The impact of design can subtly encourage movement that can promote a healthy and social workplace. We often use spatial flow analysis to simulate movement when we’re comparing potential floorplans for the workplace. Where we place the café, the meeting room, the conference room and the printer, etc can influence the number of trips occupants make during their day and therefore influence their wellness. We look at heatmaps of predicted movement to maximize contact and collaboration in our designs. We want employees to be active participants in their own office environments. We use research on proximity to balance engagement and the distribution of the basic necessities (food, water and rest) to create a place where some walking is encouraged, but it’s never onerous and helps occupants connect socially.
3. Design for culture
Brand and culture
People will be more inspired and energized if they feel like they’re part of something bigger than themselves. And that only comes with having unique spaces that incorporate culture into the design. This can be difficult for organizations located in large office buildings that don’t have strong personality or aesthetic compared to the kind of identity that might be available in smaller scale or historic buildings, but it’s important.
We can see how the idea of multi-use spaces is changing the education sector work where suddenly what was once just a staircase becomes a theater. The stair becomes a place where people can hang out, but is also available for performance or a lecture, informal or formal. We can apply the idea of spaces that allow for various events and behaviors in the workplace, too.
Sense of control
A sense of control brings workplace occupants a degree of comfort. If people can control their lights, the blinds, open a window for fresh air without disturbing others, that contributes to well-being.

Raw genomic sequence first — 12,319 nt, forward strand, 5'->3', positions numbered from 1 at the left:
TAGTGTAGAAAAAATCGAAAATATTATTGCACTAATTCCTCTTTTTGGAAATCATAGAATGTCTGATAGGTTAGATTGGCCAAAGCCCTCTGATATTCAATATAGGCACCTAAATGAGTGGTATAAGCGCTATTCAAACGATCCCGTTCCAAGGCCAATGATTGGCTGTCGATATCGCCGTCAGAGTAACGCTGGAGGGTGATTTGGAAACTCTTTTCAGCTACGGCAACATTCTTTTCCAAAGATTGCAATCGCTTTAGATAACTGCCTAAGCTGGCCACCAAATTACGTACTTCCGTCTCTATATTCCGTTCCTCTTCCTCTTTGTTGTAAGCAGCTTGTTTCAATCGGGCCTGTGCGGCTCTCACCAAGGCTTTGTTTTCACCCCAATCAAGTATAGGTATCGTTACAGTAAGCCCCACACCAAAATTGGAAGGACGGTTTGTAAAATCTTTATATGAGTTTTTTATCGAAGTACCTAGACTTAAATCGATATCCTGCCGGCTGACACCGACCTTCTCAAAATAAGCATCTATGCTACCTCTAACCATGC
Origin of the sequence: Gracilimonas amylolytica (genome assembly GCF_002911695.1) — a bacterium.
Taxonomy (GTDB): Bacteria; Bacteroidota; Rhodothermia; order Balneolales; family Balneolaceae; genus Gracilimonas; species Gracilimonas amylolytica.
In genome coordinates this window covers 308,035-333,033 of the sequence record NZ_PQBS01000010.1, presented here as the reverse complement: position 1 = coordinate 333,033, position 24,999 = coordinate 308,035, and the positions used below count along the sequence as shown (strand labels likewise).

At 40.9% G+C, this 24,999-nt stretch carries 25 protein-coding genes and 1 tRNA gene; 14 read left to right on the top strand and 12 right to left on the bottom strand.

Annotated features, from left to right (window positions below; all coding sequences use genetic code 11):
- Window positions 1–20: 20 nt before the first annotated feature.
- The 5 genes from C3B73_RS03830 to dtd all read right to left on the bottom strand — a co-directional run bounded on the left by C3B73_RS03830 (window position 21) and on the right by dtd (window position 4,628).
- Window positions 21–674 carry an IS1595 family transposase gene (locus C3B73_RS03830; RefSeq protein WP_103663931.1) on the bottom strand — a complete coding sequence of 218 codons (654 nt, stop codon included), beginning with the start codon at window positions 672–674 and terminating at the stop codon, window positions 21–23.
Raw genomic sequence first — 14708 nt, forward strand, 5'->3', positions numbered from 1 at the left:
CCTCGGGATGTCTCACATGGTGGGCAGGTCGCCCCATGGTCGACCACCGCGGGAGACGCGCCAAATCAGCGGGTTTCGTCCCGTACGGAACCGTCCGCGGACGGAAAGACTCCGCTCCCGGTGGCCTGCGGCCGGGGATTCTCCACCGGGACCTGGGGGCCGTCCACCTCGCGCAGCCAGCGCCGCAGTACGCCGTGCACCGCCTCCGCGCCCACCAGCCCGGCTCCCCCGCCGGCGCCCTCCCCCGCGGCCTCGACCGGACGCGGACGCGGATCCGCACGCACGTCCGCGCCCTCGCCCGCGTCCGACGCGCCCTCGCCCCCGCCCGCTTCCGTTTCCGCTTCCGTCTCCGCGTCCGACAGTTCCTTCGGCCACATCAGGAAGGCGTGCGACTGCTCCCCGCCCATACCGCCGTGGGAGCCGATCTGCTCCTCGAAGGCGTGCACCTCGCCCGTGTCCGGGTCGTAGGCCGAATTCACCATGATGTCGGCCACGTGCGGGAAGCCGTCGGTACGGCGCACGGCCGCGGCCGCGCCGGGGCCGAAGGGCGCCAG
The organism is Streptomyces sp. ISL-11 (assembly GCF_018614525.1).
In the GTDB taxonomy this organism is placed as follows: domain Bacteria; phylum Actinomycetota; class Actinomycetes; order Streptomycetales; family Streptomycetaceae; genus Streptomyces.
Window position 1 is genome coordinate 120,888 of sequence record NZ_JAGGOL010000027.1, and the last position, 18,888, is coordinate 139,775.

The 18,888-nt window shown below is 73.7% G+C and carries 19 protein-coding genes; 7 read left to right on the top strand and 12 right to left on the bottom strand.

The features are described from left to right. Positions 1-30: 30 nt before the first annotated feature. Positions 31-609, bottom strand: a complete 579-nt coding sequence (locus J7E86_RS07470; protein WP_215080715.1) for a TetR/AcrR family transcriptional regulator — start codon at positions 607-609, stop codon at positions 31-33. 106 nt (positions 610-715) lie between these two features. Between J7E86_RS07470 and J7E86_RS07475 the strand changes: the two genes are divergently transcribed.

A culture of fitness and activity
Organizations are encouraging running, walking, and spinning clubs where their staff can take a break in the middle of the day or get some fresh air, exercise and be with their peers. Promoting this type of culture and allowing space for daily activity helps erode stress and boost energy.
Across the many markets we design for we’re starting to talk about health and wellness in association with social equity. In the diverse communities that we tend to serve equity can be a big part of workplace design—it translates to designing so everyone can feel comfortable and connected in the space.
4. Certification and flexible working conditions
Fitwel is a healthy building certification system. Fitwel’s Workplace Scorecard evaluates twelve different areas known to contribute to occupational health and well-being—from outdoor spaces and indoor environments to food service. A Fitwel-certified workplace has been named by experts a healthy environment in terms of air quality and practices that encourage healthy behavior. A Fitwel workplace should benefit occupants in their overall well-being and energy, so certification is a good recipe for increasing engagement and reducing absenteeism.
Flexible working conditions
Work has become more flexible in recent years, by necessity. But even before the pandemic we were advocating for more latitude in when and where people worked versus a strict 9-to-5 day. A degree of flexibility goes a long way toward allowing for a work-life balance that allows us to bring our best selves to the office and focus while we are there. Firms that go the extra mile and incorporate daycare or food service in their on-site offerings to employees do so to compete for the very best in their industry, but they’re also contributing to well-being and work/life balance. Those that incorporate such services could reap rewards in morale, culture, and performance.
The design approaches we have in our toolbox right now are powerful. Using WELL Building design principles, biophilic design, spatial flow analysis can go a long way to creating a workplace that values occupant wellness. By designing to inspire, engage and promote health, the result will be spaces that energize us at the end of the day, long after the caffeine has worn off.